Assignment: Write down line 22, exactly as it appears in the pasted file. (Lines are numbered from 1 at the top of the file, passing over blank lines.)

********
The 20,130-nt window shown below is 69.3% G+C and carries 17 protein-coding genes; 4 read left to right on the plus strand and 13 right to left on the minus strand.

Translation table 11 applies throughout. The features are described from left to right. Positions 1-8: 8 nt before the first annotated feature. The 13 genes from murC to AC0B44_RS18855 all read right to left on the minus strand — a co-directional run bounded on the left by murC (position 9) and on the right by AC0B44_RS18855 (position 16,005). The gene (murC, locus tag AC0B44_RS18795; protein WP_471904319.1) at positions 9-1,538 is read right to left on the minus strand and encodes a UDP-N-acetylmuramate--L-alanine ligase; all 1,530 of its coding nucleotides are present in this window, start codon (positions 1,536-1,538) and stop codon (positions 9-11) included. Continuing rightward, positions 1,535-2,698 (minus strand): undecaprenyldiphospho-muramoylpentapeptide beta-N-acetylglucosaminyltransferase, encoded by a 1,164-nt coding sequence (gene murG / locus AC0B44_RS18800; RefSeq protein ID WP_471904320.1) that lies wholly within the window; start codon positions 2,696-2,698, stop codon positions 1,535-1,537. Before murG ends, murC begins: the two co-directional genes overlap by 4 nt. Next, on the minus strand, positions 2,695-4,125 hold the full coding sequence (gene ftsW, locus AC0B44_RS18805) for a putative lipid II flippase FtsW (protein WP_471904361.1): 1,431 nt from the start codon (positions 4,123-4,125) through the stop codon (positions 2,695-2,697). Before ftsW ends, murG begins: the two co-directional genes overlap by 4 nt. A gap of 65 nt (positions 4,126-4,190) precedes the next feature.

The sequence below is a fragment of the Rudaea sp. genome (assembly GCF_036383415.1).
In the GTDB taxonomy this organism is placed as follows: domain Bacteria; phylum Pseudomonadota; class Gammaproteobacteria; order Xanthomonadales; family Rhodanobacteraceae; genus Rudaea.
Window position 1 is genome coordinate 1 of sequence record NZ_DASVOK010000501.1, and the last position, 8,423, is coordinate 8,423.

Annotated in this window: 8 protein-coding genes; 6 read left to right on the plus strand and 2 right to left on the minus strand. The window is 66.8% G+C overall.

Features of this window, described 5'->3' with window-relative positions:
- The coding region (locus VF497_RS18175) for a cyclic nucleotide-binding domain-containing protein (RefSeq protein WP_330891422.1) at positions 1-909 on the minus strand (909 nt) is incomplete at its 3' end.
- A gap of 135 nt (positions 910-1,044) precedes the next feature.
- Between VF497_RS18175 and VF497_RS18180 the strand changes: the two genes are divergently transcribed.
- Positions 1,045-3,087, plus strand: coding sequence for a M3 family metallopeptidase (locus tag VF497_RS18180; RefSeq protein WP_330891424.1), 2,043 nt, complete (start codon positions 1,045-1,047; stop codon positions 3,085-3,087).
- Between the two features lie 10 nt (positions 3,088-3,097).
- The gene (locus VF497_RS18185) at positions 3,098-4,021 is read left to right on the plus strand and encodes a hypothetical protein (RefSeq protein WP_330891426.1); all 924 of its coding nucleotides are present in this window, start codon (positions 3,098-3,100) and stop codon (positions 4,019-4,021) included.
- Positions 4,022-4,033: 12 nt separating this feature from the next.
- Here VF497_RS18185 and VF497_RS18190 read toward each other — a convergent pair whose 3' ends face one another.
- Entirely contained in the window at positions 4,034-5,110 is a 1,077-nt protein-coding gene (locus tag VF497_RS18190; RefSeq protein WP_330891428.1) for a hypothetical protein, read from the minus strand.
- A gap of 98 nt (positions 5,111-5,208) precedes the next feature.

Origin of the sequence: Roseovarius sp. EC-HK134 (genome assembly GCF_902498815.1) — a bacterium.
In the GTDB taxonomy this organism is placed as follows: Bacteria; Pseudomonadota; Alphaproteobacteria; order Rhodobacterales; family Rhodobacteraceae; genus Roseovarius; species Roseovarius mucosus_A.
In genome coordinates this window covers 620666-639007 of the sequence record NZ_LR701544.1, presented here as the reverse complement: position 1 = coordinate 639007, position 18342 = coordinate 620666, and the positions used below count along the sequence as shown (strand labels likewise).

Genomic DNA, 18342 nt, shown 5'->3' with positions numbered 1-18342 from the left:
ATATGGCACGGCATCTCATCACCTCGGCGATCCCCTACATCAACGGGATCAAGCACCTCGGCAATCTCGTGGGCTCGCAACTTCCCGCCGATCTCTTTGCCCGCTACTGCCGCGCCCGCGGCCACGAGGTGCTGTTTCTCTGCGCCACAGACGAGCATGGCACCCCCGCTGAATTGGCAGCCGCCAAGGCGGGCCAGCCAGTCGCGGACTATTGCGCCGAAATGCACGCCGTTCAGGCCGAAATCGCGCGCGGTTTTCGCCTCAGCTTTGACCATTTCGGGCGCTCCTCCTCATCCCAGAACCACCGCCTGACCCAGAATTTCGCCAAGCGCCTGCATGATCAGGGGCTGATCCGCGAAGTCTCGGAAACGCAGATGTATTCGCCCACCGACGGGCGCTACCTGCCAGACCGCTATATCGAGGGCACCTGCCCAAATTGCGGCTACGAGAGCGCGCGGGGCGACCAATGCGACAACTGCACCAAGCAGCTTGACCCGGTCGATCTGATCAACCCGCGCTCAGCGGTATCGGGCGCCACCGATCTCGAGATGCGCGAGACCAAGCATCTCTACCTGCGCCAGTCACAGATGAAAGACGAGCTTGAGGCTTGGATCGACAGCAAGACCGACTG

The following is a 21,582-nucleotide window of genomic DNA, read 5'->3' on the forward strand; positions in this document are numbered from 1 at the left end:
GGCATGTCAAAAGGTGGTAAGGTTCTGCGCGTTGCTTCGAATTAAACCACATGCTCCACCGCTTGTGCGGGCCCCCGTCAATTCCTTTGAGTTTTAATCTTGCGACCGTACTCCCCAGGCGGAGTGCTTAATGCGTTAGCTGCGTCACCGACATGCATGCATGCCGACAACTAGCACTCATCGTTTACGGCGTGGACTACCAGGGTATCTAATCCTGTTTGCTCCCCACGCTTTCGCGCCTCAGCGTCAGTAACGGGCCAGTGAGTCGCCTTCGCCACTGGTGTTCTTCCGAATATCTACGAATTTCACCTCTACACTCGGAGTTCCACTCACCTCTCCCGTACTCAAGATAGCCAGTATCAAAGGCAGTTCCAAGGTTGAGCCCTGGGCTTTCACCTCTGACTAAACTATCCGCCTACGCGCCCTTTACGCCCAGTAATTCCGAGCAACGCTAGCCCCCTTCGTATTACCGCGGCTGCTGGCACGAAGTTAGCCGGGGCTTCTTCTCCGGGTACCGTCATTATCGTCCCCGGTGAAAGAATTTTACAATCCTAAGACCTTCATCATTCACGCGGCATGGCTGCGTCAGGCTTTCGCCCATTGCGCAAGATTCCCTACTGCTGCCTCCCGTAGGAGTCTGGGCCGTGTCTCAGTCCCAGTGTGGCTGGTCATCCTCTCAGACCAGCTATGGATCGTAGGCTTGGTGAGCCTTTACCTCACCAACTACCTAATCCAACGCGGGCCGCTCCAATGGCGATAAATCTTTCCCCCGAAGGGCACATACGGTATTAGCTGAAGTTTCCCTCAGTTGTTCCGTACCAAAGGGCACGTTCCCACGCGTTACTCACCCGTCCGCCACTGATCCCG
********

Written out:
ATATGGCACGGCATCTCATCACCTCGGCGATCCCCTACATCAACGGGATCAAGCACCTCGGCAATCTCGTGGGCTCGCAACTTCCCGCCGATCTCTTTGCCCGCTACTGCCGCGCCCGCGGCCACGAGGTGCTGTTTCTCTGCGCCACAGACGAGCATGGCACCCCCGCTGAATTGGCAGCCGCCAAGGCGGGCCAGCCAGTCGCGGACTATTGCGCCGAAATGCACGCCGTTCAGGCCGAAATCGCGCGCGGTTTTCGCCTCAGCTTTGACCATTTCGGGCGCTCCTCCTCATCCCAGAACCACCGCCTGACCCAGAATTTCGCCAAGCGCCTGCATGATCAGGGGCTGATCCGCGAAGTCTCGGAAACGCAGATGTATTCGCCCACCGACGGGCGCTACCTGCCAGACCGCTATATCGAGGGCACCTGCCCAAATTGCGGCTACGAGAGCGCGCGGGGCGACCAATGCGACAACTGCACCAAGCAGCTTGACCCGGTCGATCTGATCAACCCGCGCTCAGCGGTATCGGGCGCCACCGATCTCGAGATGCGCGAGACCAAGCATCTCTACCTGCGCCAGTCACAGATGAAAGACGAGCTTGAGGCTTGGATCGACAGCAAGACCGACTG